KABUL (AFP) – Afghan forces will take over control of security for Lashkar Gah, capital of the restive southern province of Helmand, from NATO this year, President Hamid Karzai said Tuesday.
The city is the only part of southern Afghanistan, the area worst hit by the conflict, to be included among the first areas to be taken under local control.
|AFP file photo shows Afghan National Army (ANA) troops and US Army soldiers on patrol in the village of Jellawar in The Arghandab Valley.|
Karzai began revealing the first areas where local security forces will take over from NATO, kick-starting a transition designed to allow foreign troops to leave by the end of 2014.
Karzai's announcement comes after battle-weary countries contributing to the NATO-led force agreed last year to begin putting the battlefield under his control, moving Western troops to a support role.
But with a major insurgency still raging, doubts remain over how ready the national security forces really are, with military leaders complaining of a lack of resources and some analysts citing corruption and low retention rates.
"As violence has increased, the Afghan National Security Forces have proven a poor match for the Taliban," the International Crisis Group, a respected think-tank, said in a recent report.
"Afghanistan still lacks a cohesive national security strategy and the Afghan military and police remain dangerously fragmented and highly politicised."
The provinces and cities to be placed under Afghan security control in the first phase this July include Bamiyan province in the centre, Panjshir province in the northeast and parts of the eastern provinces of Kabul and Laghman, as well as the cities of Mazar-i-Sharif in the north and Herat in the west.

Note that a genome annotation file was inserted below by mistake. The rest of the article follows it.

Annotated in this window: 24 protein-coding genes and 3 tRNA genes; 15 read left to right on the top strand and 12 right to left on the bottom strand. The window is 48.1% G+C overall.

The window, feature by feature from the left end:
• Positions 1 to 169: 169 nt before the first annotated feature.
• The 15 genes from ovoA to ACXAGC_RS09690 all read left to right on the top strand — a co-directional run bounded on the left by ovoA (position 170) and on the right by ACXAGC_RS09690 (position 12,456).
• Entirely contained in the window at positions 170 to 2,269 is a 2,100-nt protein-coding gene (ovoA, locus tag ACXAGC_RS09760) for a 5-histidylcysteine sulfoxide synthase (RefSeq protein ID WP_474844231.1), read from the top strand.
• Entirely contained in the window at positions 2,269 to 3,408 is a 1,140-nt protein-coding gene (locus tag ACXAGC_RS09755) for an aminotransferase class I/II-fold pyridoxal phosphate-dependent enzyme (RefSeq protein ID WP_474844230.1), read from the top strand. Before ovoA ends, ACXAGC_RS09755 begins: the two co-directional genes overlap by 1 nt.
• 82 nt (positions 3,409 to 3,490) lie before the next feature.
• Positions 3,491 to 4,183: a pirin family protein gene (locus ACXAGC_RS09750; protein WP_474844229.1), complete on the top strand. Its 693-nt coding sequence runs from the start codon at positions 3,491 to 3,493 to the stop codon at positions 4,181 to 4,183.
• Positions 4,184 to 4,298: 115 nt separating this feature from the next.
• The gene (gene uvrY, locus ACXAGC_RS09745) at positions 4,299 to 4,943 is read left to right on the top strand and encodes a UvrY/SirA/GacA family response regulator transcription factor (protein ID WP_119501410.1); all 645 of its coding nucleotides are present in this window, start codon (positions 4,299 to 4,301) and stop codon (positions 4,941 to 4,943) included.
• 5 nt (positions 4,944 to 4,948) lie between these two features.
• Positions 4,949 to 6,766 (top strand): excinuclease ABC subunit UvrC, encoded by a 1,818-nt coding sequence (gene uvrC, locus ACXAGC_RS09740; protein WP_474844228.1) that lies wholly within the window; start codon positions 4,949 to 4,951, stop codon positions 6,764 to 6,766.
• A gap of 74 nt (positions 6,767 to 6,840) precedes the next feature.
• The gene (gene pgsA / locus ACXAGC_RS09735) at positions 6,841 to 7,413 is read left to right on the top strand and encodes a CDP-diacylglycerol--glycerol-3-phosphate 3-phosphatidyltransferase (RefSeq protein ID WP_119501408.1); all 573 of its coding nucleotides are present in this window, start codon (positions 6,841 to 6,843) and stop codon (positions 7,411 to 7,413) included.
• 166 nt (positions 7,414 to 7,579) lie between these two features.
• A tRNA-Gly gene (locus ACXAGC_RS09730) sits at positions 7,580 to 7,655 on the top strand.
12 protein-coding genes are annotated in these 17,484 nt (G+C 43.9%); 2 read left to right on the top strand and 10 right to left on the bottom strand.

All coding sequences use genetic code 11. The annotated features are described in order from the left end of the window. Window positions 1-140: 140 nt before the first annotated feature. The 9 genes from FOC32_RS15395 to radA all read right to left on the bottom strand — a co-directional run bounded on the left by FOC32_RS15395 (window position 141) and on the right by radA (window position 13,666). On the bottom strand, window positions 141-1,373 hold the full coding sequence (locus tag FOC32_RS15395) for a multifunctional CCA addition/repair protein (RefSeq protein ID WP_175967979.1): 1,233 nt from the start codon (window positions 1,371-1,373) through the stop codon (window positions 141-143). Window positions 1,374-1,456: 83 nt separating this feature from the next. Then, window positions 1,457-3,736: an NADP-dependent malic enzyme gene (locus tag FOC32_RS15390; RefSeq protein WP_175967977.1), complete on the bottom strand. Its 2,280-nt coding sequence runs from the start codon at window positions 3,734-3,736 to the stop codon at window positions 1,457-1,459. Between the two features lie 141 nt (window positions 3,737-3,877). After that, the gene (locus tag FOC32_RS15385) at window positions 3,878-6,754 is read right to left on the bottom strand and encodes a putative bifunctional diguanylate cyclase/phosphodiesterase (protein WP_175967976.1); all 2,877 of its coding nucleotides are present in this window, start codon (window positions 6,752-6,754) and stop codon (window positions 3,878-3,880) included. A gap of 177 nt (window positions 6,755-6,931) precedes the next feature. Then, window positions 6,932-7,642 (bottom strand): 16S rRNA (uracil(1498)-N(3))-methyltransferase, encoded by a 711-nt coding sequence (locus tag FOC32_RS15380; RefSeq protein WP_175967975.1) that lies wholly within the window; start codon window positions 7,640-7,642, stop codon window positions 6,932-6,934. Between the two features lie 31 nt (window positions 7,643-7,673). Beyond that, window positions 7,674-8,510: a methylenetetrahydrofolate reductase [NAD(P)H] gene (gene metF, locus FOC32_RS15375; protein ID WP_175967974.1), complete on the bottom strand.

Security in Helmand has improved substantially since the United States deployed an extra 30,000 troops in Afghanistan last year, mostly in the south, but experts say it remains fragile.
US President Barack Obama has said he wants American troops to begin leaving Afghanistan in July, amid waning domestic support for the war.
Last year was the deadliest by far for international troops since the conflict began in 2001, with more than 700 fatalities reported.
As the start of the transition looms, Afghanistan's security forces, which comprise 118,000 police officers and a 159,500-strong military, are also coming under increasing attack.
Earlier this month, 36 people died in a suicide blast at an army recruitment centre in Kunduz province, the second attack on the centre in three months.
Alliance officials have stressed that the transition will be gradual and dependent on conditions on the ground, and only a small number of American soldiers are expected to leave Afghanistan this summer.
NATO Secretary General Anders Fogh Rasmussen said this month that while the gradual "thinning out" of international forces in particular provinces would accelerate, "redeployment and reinvestment... remains a NATO responsibility".
Karzai will make his announcement at the National Military Academy in Kabul in front of an audience of several hundred army and police officers.